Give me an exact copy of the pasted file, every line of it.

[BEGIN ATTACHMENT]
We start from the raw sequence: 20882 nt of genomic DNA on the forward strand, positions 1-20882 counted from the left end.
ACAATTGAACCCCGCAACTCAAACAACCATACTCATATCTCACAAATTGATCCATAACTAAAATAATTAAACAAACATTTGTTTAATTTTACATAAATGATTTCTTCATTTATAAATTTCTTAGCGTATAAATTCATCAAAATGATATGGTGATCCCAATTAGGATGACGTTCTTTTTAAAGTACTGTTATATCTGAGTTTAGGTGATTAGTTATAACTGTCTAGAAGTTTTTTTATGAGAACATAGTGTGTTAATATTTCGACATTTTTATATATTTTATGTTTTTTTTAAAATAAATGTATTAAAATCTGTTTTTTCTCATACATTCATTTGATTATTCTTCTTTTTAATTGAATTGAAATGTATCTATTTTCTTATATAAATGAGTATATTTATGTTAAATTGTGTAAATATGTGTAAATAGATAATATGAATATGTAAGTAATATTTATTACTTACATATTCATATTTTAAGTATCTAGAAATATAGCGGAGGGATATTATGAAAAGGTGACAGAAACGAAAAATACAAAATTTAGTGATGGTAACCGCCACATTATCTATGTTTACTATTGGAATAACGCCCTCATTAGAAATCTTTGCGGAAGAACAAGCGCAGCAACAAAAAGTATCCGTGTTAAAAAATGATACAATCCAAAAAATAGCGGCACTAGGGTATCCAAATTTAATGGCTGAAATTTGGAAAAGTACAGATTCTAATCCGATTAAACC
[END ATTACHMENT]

We start from the raw sequence: 20882 nt of genomic DNA on the forward strand, positions 1-20882 counted from the left end.
ACAATTGAACCCCGCAACTCAAACAACCATACTCATATCTCACAAATTGATCCATAACTAAAATAATTAAACAAACATTTGTTTAATTTTACATAAATGATTTCTTCATTTATAAATTTCTTAGCGTATAAATTCATCAAAATGATATGGTGATCCCAATTAGGATGACGTTCTTTTTAAAGTACTGTTATATCTGAGTTTAGGTGATTAGTTATAACTGTCTAGAAGTTTTTTTATGAGAACATAGTGTGTTAATATTTCGACATTTTTATATATTTTATGTTTTTTTTAAAATAAATGTATTAAAATCTGTTTTTTCTCATACATTCATTTGATTATTCTTCTTTTTAATTGAATTGAAATGTATCTATTTTCTTATATAAATGAGTATATTTATGTTAAATTGTGTAAATATGTGTAAATAGATAATATGAATATGTAAGTAATATTTATTACTTACATATTCATATTTTAAGTATCTAGAAATATAGCGGAGGGATATTATGAAAAGGTGACAGAAACGAAAAATACAAAATTTAGTGATGGTAACCGCCACATTATCTATGTTTACTATTGGAATAACGCCCTCATTAGAAATCTTTGCGGAAGAACAAGCGCAGCAACAAAAAGTATCCGTGTTAAAAAATGATACAATCCAAAAAATAGCGGCACTAGGGTATCCAAATTTAATGGCTGAAATTTGGAAAAGTACAGATTCTAATCCGATTAAACC